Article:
This post is sponsored by OXO.
For the last several years, I’ve had the great pleasure of participating in OXO’s Cookies for Kids’ Cancer blogger campaign. Cookies for Kids’ Cancer raises money to fund the research that is developing new, improved, & less toxic treatments for pediatric cancer.
In middle school, I had a close friend who had had bone cancer as a baby. When we were in 7th grade, her cancer came back and she died just before the start of high school. Each year when I write these Cookies for Kids’ Cancer posts, I do so with Shianne in my thoughts (you can read more of her story here).
This year, OXO has partnered with chefs and cookbook authors who support the mission of Cookies for Kids’ Cancer. They’ve provided recipes to bloggers like me to make and share in the hopes that the sight of tasty treats will inspire folks across the country to plan and host their own Cookies for Kids’ Cancer community bake sales (you can sign up to do so right here).
Here’s some added incentive. If you decide to host a bake sale, make sure to indicate that you were inspired by OXO to get involved when you register. If you do that, they’ll match proceeds from your bake sale (up to their annual commitment).
For my part, I baked up a batch of Dorie Greenspan’s Swedish Visiting Cake Bars (recipe after the jump). These sweet, slightly chewy bars are rich and wonderful. The almond meringue topping turns a basic little cake into a dreamy treat (one that I wish I had a bite of right now!).
To make the baking process easier, OXO sent me their 5lb Food Scale with Pull Out Display (perfect for measuring out small amounts of ingredients!), a Balloon Whisk (for whipping the batter together), 9 Inch Square Non-Stick Pro Cake Pan (the ideal vessel for these cake bars), and Non-Stick Cooling and Baking Rack (to ensure that the bars cooled evenly).
Disclosure: This post is sponsored by OXO. They provided the cooling rack, baking pan, whisk, scale, and recipe. All words, thoughts, and opinions are my own.
- 1 cup (120 grams) confectioners’ sugar
- 3 large egg whites
- 1½ cups (150 grams) sliced almonds, blanched or unblanched
- ¾ cup (150 grams) sugar
- 2 large eggs, at room temperature
- ¼ teaspoon fine sea salt
- 1½ teaspoons pure vanilla extract
- ¼ teaspoon pure almond extract
- 1 cup (136 grams) all-purpose flour
- 1 stick (8 tablespoons; 4 ounces; 113 grams) unsalted butter, melted and cooled
- Confectioners’ sugar, for dusting (optional)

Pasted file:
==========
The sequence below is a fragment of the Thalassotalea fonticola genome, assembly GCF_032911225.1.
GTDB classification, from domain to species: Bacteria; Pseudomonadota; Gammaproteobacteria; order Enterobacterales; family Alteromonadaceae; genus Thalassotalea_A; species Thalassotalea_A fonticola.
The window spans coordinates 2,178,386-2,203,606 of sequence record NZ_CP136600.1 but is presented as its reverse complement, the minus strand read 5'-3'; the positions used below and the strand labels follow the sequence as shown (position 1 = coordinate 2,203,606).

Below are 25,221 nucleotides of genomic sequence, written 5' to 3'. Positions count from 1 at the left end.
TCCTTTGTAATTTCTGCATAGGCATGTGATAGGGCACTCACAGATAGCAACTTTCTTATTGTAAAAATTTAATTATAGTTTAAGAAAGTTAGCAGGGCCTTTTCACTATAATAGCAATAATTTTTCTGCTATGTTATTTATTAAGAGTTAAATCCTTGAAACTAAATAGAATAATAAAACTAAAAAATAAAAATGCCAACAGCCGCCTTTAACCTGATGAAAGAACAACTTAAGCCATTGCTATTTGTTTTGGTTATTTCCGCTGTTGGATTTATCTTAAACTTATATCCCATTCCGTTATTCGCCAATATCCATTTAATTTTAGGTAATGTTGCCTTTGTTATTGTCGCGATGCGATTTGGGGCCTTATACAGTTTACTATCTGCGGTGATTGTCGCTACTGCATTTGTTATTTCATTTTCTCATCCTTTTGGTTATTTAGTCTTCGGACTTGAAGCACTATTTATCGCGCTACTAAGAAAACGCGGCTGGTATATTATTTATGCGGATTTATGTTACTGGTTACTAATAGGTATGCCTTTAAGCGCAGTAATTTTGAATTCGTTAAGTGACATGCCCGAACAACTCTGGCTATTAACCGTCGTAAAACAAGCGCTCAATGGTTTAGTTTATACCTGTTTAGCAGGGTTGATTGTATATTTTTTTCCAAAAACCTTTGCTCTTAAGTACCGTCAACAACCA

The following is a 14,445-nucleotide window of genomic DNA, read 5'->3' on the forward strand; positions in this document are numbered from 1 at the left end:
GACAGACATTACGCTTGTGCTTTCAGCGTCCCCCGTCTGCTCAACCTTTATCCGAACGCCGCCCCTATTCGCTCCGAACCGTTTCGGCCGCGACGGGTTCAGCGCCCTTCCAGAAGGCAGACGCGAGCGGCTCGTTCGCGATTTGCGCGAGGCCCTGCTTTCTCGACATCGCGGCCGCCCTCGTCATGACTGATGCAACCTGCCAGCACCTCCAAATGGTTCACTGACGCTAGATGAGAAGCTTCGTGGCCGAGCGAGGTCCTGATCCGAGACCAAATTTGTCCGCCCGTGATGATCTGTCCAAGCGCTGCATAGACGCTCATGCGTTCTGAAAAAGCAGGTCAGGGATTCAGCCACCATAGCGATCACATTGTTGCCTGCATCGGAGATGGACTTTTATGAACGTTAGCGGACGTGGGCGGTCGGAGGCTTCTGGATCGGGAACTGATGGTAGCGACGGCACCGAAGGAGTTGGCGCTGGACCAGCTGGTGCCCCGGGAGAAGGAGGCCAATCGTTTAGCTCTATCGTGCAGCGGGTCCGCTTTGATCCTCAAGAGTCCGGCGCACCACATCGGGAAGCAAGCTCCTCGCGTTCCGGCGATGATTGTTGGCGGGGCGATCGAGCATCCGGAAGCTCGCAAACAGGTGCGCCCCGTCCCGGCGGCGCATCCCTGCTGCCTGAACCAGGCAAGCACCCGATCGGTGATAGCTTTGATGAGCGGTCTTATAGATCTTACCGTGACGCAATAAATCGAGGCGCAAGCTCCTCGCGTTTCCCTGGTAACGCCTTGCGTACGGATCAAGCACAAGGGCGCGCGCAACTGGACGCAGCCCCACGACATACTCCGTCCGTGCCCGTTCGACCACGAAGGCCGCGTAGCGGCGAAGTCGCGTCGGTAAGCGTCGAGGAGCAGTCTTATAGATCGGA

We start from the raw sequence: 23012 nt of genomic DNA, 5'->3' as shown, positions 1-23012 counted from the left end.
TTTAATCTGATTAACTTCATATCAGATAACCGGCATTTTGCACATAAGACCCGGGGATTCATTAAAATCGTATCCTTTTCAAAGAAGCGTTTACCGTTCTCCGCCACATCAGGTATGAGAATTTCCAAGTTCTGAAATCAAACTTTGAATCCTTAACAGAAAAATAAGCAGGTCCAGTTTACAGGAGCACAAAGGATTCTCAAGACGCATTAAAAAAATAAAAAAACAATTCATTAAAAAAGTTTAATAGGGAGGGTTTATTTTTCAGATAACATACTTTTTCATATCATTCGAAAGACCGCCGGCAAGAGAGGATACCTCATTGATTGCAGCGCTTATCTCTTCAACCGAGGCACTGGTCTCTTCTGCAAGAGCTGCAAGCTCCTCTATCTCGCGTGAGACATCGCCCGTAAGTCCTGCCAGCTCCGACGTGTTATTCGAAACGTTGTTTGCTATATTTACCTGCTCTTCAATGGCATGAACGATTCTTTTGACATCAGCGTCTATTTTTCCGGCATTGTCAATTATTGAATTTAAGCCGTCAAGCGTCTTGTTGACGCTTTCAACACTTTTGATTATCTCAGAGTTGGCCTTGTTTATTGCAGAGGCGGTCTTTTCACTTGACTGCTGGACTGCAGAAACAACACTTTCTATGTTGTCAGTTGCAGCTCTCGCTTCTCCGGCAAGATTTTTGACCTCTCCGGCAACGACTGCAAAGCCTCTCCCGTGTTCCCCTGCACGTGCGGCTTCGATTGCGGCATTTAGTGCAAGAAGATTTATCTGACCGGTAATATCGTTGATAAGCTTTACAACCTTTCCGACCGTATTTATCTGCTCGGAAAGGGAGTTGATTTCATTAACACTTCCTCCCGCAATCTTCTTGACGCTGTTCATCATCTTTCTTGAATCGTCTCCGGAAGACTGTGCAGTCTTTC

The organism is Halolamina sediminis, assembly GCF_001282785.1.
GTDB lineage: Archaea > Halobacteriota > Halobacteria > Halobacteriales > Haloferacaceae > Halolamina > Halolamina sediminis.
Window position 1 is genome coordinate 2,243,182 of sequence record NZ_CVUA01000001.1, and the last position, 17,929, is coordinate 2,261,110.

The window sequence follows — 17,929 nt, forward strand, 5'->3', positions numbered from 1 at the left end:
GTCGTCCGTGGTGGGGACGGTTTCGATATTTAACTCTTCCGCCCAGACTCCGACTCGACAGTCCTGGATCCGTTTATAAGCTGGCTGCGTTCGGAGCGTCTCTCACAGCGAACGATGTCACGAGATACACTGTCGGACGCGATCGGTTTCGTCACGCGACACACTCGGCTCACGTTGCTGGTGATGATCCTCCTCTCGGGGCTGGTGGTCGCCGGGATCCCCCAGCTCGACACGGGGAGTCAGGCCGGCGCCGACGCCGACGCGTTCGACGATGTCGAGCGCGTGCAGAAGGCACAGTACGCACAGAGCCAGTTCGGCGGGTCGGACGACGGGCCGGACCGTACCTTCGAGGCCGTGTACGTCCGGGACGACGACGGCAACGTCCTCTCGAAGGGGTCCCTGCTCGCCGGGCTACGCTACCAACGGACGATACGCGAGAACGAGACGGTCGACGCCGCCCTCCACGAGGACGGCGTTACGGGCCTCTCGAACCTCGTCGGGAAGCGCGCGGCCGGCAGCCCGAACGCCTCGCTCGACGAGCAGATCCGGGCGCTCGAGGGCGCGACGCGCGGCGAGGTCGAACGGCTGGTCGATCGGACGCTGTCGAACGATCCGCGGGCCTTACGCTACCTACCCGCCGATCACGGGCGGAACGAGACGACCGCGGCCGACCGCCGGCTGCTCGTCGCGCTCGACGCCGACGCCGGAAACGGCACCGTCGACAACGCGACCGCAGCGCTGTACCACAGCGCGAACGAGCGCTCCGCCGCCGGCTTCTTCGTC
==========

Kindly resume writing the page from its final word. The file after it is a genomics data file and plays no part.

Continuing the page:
- Center a rack in the oven and preheat it to 350 degrees F. Lightly butter a 9-inch square baking pan and line it with parchment paper.
- Make the topping by placing the confectioner's sugar in a medium bowl and adding the egg whites. Using your fingers or a fork, mix until the sugar is moistened. If there are lumps, ignore them. Toss in the almonds and stir them around until they’re coated with the sugared whites. Set aside while you make the batter.
- Working in a large bowl, whisk the sugar, eggs and salt together until the mixture lightens in color and thickens a little, about 2 minutes. Whisk in the vanilla and almond extracts. Switch to a flexible spatula and gently stir in the flour. When the flour is fully incorporated, gradually fold in the melted butter. You’ll have a thick batter with a lovely sheen. Scrape it into the pan and use the spatula to work the batter into the corners. The layer will be very thin.
- Give the topping another stir, or a run-through with your fingers, and turn it out onto the batter. Use a spatula or your fingers to spread the almonds evenly over the mixture, making sure to get nuts into the corners too.
- Bake for 28 to 32 minutes, or until a tester inserted into the center of the cake comes out clean or with only a few crumbs stuck to it. The meringue topping will be pale golden brown. If you’d like a deeper color on the topping, run it under the broiler until you get the shade of gold you like best.
- Transfer the pan to a rack and let rest for 5 minutes, then run a knife around the edges of the cake and unmold it onto the rack. Very gently peel away the parchment and invert the cake onto another rack to cool to room temperature.
- Transfer the cake to a cutting board and, using a long, thin knife, slice it into nine 3-inch squares. For smaller portions, cut each square into two triangles. If you’d like, you can dust the bars with confectioners’ sugar just before you serve them.
- To store, wrap the bars in plastic or store them in an airtight container. They will keep at room temperature for 4 to 5 days.
The intro note from Dorie Greenspan:
I have been a supporter of Cookies For Kids Cancer from before Day 1 and with good reason: It’s a targeted source of funding for research into pediatric cancer treatments. That pediatric cancer is so prevalent and so poorly funded is a terrible paradox. Cookies for Kids Cancer is changing this and I love helping them reach their goals.
These are a mash-up of two recipes I love: almond-meringue topping, which I usually use on fruit tarts and (a variation of the) Swedish Visiting Cake, which is usually unadorned. I can no longer remember when or why I married these two, but once I did, the knot was tied for life — the crisp almonds and chewy cake make a perfect couple.
The cake is supremely satisfying and the topping is unusual in that it bakes to a meringue finish, but there’s no whipping involved. You just mix egg whites and confectioners’ sugar together — I do it with my fingers — swish sliced almonds around in the mix and spread it over the batter. The oven does all the work.